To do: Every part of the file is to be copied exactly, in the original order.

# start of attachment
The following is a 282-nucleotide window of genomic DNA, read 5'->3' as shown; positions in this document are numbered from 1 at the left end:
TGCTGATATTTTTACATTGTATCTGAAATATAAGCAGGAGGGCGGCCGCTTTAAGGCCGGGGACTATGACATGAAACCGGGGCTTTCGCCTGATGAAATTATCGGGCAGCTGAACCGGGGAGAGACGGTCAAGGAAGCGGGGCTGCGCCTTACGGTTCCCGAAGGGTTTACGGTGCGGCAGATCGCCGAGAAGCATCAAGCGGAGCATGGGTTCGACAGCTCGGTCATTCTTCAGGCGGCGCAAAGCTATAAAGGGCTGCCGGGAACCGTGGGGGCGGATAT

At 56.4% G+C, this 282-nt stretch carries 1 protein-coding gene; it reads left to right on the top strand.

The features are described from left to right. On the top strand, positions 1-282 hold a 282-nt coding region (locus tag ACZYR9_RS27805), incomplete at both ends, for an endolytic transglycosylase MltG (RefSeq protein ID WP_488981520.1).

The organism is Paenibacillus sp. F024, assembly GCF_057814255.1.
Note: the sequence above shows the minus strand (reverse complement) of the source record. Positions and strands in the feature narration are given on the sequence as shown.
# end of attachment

The following is a 282-nucleotide window of genomic DNA, read 5'->3' as shown; positions in this document are numbered from 1 at the left end:
TGCTGATATTTTTACATTGTATCTGAAATATAAGCAGGAGGGCGGCCGCTTTAAGGCCGGGGACTATGACATGAAACCGGGGCTTTCGCCTGATGAAATTATCGGGCAGCTGAACCGGGGAGAGACGGTCAAGGAAGCGGGGCTGCGCCTTACGGTTCCCGAAGGGTTTACGGTGCGGCAGATCGCCGAGAAGCATCAAGCGGAGCATGGGTTCGACAGCTCGGTCATTCTTCAGGCGGCGCAAAGCTATAAAGGGCTGCCGGGAACCGTGGGGGCGGATAT

At 56.4% G+C, this 282-nt stretch carries 1 protein-coding gene; it reads left to right on the top strand.

The features are described from left to right. On the top strand, positions 1-282 hold a 282-nt coding region (locus tag ACZYR9_RS27805), incomplete at both ends, for an endolytic transglycosylase MltG (RefSeq protein ID WP_488981520.1).

The organism is Paenibacillus sp. F024, assembly GCF_057814255.1.
Note: the sequence above shows the minus strand (reverse complement) of the source record. Positions and strands in the feature narration are given on the sequence as shown.